Boston — Smarter, more advanced asset management strategies will save water utilities $41.9 billion in capital expenditures by 2027, according to a new report from Bluefield Research. These savings stem from the proliferation of new technology solutions and companies adjusting their business models to serve the municipal water sector.
Utilities rely on asset management solutions to maximize asset service life and prioritize capital investment for critical infrastructure. For the water sector, concerns over older infrastructure, aging workforces, and increasing climate volatility are bringing this issue to the forefront.
“By integrating advanced asset management solutions across their business, water utilities can save upwards of 20 percent on annual capital requirements, while improving operational efficiencies,” says Will Maize, Research Director for Bluefield. “In its essence, asset management is the core-function of utilities in ensuring a sustainable, safe water supply.”
Utilities in the U.S., Canada, Australia, and Europe (representing 31 countries) currently manage $2.9 trillion in water, wastewater and stormwater assets, which provide critical infrastructure services to over 822 million people, globally. Bluefield’s forecasts indicate that advanced asset management solutions will save these utilities $1.2 billion in annual CAPEX savings in 2018 and scale to $7.3 billion in annual savings by 2027.
Data and analytics drive advanced asset management strategies
Central to this shift toward more advanced asset management solutions is the increasing value in data collection, analytics, and visualization of network conditions and operations. Utilities are looking for ways to extend the service life of aging infrastructure assets and placing an increasing importance on data-based, predictive decisions, rather than being reactive.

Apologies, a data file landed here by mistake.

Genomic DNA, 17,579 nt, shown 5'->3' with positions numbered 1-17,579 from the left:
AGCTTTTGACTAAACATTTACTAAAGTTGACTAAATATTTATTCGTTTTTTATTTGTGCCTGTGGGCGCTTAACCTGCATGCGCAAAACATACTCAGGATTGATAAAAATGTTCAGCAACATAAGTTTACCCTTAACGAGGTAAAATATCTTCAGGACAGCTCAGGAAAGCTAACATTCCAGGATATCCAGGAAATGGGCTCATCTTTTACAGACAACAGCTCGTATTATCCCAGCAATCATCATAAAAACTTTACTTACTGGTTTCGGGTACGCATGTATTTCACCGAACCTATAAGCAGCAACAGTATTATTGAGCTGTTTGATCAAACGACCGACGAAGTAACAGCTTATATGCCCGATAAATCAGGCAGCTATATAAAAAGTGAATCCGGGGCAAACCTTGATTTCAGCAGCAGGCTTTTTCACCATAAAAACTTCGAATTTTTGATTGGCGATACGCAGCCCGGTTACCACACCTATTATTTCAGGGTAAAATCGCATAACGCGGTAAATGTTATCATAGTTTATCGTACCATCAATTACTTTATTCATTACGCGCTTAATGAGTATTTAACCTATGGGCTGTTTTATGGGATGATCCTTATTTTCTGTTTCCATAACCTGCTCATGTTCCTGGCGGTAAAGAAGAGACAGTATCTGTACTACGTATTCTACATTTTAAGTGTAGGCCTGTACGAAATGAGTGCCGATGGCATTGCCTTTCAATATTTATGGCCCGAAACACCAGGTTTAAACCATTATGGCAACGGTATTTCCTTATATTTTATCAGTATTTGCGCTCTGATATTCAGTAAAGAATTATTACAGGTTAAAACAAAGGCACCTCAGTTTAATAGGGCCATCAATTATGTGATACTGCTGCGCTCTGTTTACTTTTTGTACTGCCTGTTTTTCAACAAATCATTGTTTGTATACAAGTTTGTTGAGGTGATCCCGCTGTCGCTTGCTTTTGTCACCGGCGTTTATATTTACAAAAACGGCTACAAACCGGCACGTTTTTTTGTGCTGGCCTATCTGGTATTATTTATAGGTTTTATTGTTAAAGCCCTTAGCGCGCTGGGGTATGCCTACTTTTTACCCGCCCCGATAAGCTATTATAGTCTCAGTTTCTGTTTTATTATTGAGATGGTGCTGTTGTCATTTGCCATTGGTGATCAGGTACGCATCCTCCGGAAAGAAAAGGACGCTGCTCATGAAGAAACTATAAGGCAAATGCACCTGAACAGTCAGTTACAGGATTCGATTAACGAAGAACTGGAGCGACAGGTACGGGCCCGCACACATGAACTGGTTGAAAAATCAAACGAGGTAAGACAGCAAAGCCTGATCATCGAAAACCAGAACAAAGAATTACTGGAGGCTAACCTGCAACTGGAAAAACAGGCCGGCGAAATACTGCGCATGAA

“Municipal water utilities often include dozens of departments managing disconnected data silos to make complex operational and strategic decisions,” says Maize. “In today’s rapidly changing information landscape, truly transformational companies enable a bridge between these silos, bringing together engineering and finance departments and unlocking the hidden value in relational insights.”
Advances in machine learning and computation systems are disrupting age-old asset planning processes and improving how utilities more efficiently allocate capital. Firms like Copperleaf, SEAMS, and Servelec Technologies look to the U.K. market as a key battleground for advanced asset investment modeling solutions. Early-stage companies such as Fracta and Baseform are compiling utility pipe data from multiple sources (e.g. soil conditions, historical work-orders, hydraulic models, environmental conditions) and applying algorithms to generate predictive insights into the potential for asset failure.
Asset management segments are emerging as a key battle ground for innovative business models.
Bluefield sees a diverse group of players looking to capitalize on this opportunity. “It is a natural evolution that companies serving water utilities are migrating towards strategic asset management decision-making,” says Maize. From equipment providers like Xylem, modeling firms like Bentley, to the multitude of engineering firms, strategic asset management decision-making is making its way into their core offerings.
Adding to the sector’s competitive complexity, technology companies, including IBM and SAP, are looking to expand their positions, while diversified industrials ABB, GE, and Schneider Electric, have built-up digital business services through recent industry-agnostic acquisitions that are also applicable to water. At the same time, a number of venture capital backed companies are carving out positions, which could ultimately be rolled-up into larger portfolios via acquisition.
“While the concept of asset management has been around forever, new more advanced solutions are impacting how utilities plan, design, operate and maintain critical infrastructure.” Looking ahead, as assets age and data capabilities improve, we expect this critical function to grow in importance for the water sector,” says Maize.